Are you struggling to keep up with your monthly credit card payments? Do you find yourself constantly running out of money at the end of the month? If so, you’re not alone.
While the banks love to tell you that your credit card is a great way to fund a shopping spree, a new gadget, or a holiday, the truth is that some people use their cards as a backup option when they run out of money each month.
The problem with this approach is that your balance never seems to get any smaller because you’re paying only the minimum repayments, which means more interest is accruing on your outstanding balance.
Having a credit card is a privilege and responsibility, but if you’re going overboard with spending, this can become a vicious cycle. And if you’re already in it, it’s not yet too late to do something about it. This guide will show you how to fix your ballooning credit card debt so that you can get your finances back on track. Keep reading to learn more.
#1 Recognize the problem
If you’ve been using your credit card as a form of backup, it’s important first to recognize that this is a problem before you can fix it. If you’re not sure how you use your credit card is a cause for concern, ask yourself some questions.
- Am I struggling to make ends meet each month?
- Do I sometimes run out of money before my next payday?
- Do I spend impulsively when using my credit card?
- Do I often carry a balance on my credit card from one month to the next?
If you answered yes to any of these questions, there’s a strong chance that your reliance on your credit card may be hurting your finances. Credit cards are not meant to be used as a cash alternative, so if you’re finding yourself in this position, you must take immediate action to address the problem – or risk getting deeper into debt.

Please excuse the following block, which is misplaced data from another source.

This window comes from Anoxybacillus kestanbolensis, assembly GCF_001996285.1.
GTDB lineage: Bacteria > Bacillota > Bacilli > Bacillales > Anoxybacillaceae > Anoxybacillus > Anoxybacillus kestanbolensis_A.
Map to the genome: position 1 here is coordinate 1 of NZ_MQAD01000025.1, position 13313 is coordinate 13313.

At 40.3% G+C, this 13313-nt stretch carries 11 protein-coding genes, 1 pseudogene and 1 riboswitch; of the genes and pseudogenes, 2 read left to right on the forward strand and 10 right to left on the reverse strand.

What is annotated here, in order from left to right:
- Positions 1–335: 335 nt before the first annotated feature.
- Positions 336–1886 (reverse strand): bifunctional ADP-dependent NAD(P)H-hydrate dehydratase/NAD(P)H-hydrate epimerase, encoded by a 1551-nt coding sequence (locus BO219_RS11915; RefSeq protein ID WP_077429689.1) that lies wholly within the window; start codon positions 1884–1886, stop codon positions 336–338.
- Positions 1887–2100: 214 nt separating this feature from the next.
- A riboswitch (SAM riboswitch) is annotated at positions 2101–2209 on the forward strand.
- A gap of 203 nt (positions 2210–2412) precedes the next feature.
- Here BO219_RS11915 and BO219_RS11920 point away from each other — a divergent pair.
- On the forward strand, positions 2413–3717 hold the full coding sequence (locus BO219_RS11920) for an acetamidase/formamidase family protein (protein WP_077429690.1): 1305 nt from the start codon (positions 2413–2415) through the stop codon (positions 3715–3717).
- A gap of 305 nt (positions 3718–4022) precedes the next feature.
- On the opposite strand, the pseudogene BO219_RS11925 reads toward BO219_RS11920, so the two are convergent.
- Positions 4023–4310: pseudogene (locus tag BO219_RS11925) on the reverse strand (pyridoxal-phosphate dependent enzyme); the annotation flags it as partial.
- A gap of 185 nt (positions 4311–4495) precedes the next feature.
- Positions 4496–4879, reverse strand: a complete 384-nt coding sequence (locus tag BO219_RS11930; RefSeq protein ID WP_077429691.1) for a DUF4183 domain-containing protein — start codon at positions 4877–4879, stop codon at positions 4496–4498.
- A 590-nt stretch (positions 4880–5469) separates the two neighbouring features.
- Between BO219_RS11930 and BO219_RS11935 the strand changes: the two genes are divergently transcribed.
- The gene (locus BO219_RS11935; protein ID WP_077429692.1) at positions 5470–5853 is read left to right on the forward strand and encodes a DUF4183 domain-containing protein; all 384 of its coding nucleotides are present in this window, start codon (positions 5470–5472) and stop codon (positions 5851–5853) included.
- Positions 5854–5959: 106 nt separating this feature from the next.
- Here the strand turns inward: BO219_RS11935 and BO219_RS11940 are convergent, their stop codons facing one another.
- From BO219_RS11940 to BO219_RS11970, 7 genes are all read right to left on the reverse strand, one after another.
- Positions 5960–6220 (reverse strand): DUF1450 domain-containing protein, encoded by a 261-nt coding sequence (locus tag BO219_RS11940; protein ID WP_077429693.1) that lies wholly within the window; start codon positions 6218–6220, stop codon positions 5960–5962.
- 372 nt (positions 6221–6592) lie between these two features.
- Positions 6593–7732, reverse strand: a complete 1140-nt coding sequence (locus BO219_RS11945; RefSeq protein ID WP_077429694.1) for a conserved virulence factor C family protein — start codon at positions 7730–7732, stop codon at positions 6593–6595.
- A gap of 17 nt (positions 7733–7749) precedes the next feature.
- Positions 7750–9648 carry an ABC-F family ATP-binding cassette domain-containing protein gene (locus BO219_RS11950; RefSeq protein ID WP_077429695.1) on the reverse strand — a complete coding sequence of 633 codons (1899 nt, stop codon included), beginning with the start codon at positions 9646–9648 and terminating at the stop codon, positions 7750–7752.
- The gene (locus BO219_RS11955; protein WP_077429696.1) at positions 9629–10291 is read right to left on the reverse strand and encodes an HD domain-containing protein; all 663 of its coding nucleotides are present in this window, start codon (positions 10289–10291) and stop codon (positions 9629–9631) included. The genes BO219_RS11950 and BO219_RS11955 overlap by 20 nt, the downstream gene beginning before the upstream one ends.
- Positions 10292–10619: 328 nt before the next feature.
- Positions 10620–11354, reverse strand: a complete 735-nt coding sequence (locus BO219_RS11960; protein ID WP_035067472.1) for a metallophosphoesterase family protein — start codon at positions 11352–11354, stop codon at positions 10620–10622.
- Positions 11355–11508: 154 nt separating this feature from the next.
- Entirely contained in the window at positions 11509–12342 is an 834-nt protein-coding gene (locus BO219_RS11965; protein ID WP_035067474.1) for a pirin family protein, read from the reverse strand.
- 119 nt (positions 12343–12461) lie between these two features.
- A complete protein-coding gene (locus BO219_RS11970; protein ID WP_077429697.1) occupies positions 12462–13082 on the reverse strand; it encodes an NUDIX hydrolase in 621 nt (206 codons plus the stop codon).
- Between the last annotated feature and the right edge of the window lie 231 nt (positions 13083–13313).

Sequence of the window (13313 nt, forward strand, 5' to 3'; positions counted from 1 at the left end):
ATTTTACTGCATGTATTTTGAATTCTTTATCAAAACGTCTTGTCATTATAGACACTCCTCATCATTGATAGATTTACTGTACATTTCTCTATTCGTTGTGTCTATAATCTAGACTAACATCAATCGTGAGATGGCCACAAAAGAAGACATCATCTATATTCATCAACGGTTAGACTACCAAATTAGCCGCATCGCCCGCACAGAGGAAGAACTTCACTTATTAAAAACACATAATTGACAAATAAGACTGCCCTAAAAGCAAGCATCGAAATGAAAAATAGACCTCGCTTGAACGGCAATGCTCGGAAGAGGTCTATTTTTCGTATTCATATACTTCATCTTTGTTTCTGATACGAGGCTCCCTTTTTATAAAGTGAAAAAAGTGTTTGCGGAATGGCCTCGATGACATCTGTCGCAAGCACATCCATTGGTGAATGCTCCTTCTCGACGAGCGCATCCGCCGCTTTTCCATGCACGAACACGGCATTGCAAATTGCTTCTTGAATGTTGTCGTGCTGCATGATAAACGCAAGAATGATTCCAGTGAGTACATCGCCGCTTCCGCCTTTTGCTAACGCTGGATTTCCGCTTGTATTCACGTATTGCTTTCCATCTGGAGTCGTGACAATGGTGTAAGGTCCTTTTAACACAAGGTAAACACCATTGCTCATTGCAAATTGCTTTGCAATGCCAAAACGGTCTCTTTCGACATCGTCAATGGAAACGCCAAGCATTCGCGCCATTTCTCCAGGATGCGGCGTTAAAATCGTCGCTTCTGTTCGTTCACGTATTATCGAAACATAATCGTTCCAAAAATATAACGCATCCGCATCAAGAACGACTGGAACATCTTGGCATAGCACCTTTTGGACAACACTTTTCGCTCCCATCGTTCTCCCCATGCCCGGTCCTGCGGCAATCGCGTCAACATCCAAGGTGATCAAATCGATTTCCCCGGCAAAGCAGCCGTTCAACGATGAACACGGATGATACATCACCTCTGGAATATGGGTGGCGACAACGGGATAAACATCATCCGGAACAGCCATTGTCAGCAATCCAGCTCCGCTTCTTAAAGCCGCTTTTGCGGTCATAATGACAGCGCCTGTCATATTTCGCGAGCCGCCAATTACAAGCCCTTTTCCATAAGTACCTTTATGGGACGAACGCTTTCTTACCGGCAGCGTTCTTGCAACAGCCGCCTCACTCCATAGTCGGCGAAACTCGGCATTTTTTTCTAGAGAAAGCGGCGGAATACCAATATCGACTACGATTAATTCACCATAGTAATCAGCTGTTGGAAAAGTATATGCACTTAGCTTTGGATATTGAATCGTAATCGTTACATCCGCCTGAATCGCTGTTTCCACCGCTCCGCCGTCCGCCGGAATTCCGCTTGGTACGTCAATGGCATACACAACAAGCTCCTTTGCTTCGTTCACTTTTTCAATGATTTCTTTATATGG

#2 Look for quick fixes to pay off debts
If you have already recognized the problem and want to get out of debt fast, you can do certain things that will help alleviate your stress and reduce your indebtedness.
Your first option is a balance transfer, but it works if you have a good credit standing. If you have another credit card that offers a low-interest rate, then you can consolidate your balance in one account. You can ask your credit card issuer about the terms and conditions of balance transfer if you choose this route.
Another option is getting a personal loan with a low-interest rate. With a lower annual percentage rate (APR), you can save money from the current interest rate fees you’re paying. You can list down the total amount of your outstanding debt so you have an idea of how much you will borrow.
Getting an informal loan without interest is another option for friends and family, but make sure you pay them on time. The goal in fixing a ballooning is to stop the bleeding and pay off your debt in a single account.
#3 Consider the snowball method if you have multiple credit cards
If you’re serious about paying down your credit card debt but don’t have much time or money to put towards this goal, one method that can be used that is both effective and relatively quick is the snowball method.